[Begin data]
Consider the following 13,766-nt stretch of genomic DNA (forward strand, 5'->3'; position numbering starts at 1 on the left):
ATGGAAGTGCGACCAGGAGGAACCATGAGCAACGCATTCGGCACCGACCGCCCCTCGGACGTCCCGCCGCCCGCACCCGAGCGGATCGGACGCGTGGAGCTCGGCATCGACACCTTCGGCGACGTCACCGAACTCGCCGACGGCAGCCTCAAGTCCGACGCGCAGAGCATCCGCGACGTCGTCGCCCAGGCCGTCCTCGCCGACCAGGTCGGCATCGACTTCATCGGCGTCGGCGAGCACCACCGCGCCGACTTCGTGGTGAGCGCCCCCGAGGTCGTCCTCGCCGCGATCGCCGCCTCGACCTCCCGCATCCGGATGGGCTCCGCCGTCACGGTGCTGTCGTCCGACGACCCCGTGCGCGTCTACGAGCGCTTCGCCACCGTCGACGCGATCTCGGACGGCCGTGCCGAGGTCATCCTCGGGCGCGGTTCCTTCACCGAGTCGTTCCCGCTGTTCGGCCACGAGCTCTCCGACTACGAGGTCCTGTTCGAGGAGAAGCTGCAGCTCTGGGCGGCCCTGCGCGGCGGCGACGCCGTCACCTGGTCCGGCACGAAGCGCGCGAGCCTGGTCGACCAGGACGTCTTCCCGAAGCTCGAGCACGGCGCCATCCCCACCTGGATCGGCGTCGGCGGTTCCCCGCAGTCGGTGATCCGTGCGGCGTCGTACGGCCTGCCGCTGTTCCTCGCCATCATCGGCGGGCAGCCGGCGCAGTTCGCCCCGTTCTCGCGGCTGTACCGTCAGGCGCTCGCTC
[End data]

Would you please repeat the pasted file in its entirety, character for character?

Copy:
Consider the following 13,766-nt stretch of genomic DNA (forward strand, 5'->3'; position numbering starts at 1 on the left):
ATGGAAGTGCGACCAGGAGGAACCATGAGCAACGCATTCGGCACCGACCGCCCCTCGGACGTCCCGCCGCCCGCACCCGAGCGGATCGGACGCGTGGAGCTCGGCATCGACACCTTCGGCGACGTCACCGAACTCGCCGACGGCAGCCTCAAGTCCGACGCGCAGAGCATCCGCGACGTCGTCGCCCAGGCCGTCCTCGCCGACCAGGTCGGCATCGACTTCATCGGCGTCGGCGAGCACCACCGCGCCGACTTCGTGGTGAGCGCCCCCGAGGTCGTCCTCGCCGCGATCGCCGCCTCGACCTCCCGCATCCGGATGGGCTCCGCCGTCACGGTGCTGTCGTCCGACGACCCCGTGCGCGTCTACGAGCGCTTCGCCACCGTCGACGCGATCTCGGACGGCCGTGCCGAGGTCATCCTCGGGCGCGGTTCCTTCACCGAGTCGTTCCCGCTGTTCGGCCACGAGCTCTCCGACTACGAGGTCCTGTTCGAGGAGAAGCTGCAGCTCTGGGCGGCCCTGCGCGGCGGCGACGCCGTCACCTGGTCCGGCACGAAGCGCGCGAGCCTGGTCGACCAGGACGTCTTCCCGAAGCTCGAGCACGGCGCCATCCCCACCTGGATCGGCGTCGGCGGTTCCCCGCAGTCGGTGATCCGTGCGGCGTCGTACGGCCTGCCGCTGTTCCTCGCCATCATCGGCGGGCAGCCGGCGCAGTTCGCCCCGTTCTCGCGGCTGTACCGTCAGGCGCTCGCTC